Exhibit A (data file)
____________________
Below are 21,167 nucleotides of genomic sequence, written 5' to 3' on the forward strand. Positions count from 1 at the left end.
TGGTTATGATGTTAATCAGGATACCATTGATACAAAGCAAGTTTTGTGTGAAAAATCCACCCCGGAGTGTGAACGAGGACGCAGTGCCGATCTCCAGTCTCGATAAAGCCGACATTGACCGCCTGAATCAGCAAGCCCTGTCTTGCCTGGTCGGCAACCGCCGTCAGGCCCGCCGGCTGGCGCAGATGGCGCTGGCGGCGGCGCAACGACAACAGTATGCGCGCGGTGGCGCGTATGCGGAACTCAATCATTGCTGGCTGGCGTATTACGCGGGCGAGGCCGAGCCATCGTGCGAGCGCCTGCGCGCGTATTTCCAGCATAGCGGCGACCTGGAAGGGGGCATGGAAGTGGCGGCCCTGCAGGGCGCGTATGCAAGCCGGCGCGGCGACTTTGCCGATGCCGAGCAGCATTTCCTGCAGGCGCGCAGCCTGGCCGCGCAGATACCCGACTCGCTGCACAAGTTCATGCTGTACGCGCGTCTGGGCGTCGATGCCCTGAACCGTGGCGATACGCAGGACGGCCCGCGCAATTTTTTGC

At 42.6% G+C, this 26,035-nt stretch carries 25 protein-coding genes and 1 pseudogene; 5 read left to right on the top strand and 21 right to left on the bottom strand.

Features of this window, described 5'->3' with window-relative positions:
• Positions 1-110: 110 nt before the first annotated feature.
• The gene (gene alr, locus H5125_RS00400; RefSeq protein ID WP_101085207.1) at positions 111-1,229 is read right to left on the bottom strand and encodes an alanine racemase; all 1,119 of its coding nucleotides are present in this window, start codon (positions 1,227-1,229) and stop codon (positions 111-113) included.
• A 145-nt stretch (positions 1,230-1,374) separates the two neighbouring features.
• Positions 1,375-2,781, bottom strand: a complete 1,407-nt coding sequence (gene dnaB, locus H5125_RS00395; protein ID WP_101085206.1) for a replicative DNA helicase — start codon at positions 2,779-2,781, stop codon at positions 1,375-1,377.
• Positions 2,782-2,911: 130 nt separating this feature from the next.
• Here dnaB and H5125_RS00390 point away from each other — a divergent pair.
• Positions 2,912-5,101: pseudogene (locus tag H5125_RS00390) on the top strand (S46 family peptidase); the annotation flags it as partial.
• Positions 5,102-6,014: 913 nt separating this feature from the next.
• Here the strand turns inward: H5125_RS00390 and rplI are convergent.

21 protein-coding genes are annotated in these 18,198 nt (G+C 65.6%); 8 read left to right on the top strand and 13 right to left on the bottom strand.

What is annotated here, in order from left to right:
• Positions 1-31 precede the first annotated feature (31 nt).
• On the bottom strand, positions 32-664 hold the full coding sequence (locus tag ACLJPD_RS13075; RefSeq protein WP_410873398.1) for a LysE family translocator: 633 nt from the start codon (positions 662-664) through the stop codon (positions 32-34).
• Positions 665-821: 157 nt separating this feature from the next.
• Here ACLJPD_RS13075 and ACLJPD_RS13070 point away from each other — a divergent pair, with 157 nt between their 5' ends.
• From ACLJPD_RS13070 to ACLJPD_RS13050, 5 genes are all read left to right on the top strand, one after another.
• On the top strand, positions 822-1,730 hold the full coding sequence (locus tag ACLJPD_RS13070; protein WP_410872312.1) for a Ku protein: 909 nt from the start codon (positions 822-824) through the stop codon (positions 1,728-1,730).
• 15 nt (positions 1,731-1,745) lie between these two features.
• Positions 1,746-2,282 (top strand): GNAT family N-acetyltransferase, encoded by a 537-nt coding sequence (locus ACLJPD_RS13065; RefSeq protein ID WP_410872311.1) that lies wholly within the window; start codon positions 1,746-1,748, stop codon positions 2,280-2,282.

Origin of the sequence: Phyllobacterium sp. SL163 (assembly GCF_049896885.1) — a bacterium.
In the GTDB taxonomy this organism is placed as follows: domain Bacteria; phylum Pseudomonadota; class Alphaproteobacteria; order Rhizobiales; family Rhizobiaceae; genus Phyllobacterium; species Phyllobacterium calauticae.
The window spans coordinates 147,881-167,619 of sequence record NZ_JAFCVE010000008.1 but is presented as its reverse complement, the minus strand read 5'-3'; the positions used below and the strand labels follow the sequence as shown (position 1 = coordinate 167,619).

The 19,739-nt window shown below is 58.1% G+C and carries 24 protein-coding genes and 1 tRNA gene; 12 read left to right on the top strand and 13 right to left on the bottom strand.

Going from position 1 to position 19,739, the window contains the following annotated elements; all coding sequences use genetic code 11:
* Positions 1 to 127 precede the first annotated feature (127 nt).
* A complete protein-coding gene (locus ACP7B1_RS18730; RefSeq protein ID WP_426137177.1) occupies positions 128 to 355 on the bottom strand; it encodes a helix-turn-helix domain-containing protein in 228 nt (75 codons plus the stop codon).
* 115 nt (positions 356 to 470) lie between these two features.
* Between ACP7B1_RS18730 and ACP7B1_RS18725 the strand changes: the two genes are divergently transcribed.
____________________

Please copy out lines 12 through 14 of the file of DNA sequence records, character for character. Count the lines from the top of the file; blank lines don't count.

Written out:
• Positions 5,102-6,014: 913 nt separating this feature from the next.
• Here the strand turns inward: H5125_RS00390 and rplI are convergent.

21 protein-coding genes are annotated in these 18,198 nt (G+C 65.6%); 8 read left to right on the top strand and 13 right to left on the bottom strand.